MANY already over-indebted consumers could fall even deeper into debt due to looming interest rate hikes and increases in the prices of fuel and electricity tariffs‚ Neil Roets, chief executive of debt management company Debt Rescue, said yesterday.
Extremely high levels of debt limit the extent of growth in consumer spending. The fuel price increased by 47c/litre at midnight last night‚ while electricity tariffs will rise further next month by an amount yet to be determined by the energy regulator.
Interest rates are likely to rise before the end of the year.
“The 49c a litre increase in the diesel price is going to impact directly on the prices of essential commodities like food, which in turn is going to hit the poorest of the poor the hardest‚” Roets said.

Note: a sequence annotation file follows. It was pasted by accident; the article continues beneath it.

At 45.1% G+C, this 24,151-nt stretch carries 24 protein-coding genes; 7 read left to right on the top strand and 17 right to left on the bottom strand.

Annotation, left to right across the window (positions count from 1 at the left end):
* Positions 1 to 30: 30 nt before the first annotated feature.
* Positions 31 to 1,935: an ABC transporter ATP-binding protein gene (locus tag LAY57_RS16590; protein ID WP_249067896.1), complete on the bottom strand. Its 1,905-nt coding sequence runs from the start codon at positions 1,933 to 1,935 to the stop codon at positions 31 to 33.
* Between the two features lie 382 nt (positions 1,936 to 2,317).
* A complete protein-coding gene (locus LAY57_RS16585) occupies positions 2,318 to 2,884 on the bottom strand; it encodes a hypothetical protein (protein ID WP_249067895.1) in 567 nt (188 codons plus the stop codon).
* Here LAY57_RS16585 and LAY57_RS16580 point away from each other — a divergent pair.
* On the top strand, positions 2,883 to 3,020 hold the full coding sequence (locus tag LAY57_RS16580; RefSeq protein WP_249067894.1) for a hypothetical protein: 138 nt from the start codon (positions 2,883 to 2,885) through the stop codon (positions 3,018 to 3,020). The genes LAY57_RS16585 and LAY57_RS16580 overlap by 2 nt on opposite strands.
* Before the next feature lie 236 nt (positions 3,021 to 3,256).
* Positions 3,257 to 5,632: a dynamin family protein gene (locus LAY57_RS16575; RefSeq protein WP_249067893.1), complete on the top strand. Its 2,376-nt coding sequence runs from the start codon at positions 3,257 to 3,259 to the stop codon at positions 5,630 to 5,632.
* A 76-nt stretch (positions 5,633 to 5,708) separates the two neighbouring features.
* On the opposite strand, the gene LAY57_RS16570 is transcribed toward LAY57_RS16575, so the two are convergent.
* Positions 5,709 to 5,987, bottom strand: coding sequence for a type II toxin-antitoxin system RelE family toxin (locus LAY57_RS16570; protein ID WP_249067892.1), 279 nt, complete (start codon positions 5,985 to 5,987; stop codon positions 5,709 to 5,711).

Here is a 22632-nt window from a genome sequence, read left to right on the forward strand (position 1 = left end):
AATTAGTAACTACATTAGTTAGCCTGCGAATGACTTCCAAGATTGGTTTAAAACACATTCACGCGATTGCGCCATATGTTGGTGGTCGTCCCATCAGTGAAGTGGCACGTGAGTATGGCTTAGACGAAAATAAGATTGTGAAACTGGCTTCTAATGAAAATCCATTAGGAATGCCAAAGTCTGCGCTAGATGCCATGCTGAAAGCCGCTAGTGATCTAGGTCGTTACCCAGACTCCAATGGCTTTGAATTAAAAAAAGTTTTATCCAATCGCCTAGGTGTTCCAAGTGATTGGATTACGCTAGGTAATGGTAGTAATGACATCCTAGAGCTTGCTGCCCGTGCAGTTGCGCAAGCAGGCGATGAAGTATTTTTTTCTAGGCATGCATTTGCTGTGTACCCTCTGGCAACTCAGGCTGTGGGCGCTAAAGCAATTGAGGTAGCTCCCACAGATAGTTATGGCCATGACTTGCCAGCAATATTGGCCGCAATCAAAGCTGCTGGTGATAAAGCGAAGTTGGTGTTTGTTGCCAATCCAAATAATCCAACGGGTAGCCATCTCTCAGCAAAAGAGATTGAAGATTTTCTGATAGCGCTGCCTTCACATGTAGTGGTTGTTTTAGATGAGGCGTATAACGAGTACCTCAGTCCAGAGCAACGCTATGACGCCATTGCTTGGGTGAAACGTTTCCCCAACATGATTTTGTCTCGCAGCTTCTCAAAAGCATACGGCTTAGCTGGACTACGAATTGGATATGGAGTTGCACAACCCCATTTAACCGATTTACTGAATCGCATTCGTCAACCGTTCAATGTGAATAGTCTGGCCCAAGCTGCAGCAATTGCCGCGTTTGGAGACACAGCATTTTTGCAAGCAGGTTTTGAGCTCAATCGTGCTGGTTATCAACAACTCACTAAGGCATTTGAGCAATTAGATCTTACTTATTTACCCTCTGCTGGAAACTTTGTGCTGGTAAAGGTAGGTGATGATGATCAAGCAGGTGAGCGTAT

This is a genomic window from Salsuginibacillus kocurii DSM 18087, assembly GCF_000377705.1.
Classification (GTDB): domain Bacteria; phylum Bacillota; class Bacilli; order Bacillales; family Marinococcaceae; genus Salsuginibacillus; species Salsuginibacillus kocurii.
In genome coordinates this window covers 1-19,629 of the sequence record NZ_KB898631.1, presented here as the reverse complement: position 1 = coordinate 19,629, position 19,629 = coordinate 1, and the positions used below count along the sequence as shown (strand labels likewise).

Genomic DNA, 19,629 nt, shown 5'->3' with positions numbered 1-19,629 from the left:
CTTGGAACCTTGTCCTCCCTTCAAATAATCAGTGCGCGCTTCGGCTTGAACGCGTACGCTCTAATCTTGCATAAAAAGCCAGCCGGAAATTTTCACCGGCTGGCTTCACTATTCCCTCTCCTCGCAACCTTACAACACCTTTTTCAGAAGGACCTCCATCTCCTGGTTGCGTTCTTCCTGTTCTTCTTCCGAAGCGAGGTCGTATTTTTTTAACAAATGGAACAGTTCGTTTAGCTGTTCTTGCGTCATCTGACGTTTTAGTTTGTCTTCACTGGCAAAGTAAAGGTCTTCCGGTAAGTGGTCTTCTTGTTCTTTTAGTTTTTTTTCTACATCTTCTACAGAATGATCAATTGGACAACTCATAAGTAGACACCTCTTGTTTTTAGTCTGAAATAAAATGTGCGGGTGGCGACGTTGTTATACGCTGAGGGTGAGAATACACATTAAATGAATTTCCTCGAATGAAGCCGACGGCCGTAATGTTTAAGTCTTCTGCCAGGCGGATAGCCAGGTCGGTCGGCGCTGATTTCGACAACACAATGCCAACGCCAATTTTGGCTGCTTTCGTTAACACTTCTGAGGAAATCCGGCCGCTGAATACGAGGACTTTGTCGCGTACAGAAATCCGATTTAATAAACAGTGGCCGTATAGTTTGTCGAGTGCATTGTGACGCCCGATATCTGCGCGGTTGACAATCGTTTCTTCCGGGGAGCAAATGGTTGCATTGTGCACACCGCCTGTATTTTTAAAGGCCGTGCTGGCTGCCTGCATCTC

Independent economist Dawie Roodt said the price hikes in fuel and electricity would place consumers in a situation where they would no longer be able to spend the funds needed to boost growth.
“This, in turn, will impact on unemployment because without substantial growth‚ unemployment is simply going to keep rising and drive more consumers ever deeper into debt‚” Roodt said.
Unemployment rose to 26% in the first quarter from 24% in the previous quarter.
The ratio of debt to disposable income stood at 77.6% in the fourth quarter of last year‚ indicating that households had too much debt for the kinds of income they received.